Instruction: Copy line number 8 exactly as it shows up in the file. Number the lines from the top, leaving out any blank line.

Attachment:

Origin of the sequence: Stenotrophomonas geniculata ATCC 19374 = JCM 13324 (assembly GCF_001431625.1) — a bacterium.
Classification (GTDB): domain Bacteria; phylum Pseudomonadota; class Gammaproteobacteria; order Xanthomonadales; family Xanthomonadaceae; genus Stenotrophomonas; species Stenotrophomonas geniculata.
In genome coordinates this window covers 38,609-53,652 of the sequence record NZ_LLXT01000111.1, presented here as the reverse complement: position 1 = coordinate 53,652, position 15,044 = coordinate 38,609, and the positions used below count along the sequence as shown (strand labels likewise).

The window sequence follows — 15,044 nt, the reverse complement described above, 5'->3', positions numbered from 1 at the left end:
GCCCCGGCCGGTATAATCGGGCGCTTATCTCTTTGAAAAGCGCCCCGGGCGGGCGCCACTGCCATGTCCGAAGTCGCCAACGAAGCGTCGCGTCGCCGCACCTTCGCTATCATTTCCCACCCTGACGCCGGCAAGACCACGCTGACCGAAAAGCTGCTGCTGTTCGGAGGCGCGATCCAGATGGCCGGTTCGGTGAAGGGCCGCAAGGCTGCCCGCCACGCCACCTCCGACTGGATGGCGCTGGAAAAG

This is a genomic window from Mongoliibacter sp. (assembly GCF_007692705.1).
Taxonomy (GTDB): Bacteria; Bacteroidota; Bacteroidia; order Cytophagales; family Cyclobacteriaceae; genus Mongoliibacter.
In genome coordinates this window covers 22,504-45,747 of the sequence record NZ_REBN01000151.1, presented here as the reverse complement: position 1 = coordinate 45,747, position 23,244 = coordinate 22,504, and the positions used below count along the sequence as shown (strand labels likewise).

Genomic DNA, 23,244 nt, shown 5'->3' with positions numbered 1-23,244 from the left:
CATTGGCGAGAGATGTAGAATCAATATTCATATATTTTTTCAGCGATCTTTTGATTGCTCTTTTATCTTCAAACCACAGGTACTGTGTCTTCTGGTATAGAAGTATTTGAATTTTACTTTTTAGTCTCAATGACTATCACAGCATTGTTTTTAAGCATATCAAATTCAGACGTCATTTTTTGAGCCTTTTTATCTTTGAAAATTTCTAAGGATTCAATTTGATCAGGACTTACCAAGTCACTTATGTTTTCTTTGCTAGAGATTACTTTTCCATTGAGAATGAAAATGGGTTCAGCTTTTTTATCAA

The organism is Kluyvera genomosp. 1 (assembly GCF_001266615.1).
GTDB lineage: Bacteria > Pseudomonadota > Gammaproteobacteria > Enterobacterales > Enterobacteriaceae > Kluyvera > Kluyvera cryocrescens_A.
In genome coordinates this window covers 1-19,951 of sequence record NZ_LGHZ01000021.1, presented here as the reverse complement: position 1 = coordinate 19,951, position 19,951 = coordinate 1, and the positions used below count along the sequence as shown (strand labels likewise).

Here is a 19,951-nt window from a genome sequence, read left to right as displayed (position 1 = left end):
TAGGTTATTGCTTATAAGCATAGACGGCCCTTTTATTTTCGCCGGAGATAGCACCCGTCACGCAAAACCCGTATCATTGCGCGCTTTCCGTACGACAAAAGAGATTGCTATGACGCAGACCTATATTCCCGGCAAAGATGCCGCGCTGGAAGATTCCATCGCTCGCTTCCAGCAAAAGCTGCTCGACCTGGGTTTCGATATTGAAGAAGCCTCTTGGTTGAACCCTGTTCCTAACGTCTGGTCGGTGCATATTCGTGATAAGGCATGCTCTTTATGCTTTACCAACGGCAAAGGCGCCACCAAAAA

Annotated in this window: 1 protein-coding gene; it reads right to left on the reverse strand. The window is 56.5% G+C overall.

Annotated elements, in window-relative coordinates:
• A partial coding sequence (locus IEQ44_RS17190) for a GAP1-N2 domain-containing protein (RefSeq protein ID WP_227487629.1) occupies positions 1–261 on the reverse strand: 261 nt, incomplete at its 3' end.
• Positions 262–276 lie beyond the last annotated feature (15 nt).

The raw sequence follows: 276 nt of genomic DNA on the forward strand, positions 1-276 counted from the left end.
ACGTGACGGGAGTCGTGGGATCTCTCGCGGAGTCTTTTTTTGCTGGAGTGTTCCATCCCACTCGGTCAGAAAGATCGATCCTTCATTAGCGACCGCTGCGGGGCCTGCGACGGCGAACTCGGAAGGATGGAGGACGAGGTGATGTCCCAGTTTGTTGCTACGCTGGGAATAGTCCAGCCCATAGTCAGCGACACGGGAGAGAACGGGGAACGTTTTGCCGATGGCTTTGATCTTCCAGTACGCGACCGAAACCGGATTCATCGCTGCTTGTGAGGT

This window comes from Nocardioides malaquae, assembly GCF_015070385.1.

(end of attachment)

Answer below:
In genome coordinates this window covers 22,504-45,747 of the sequence record NZ_REBN01000151.1, presented here as the reverse complement: position 1 = coordinate 45,747, position 23,244 = coordinate 22,504, and the positions used below count along the sequence as shown (strand labels likewise).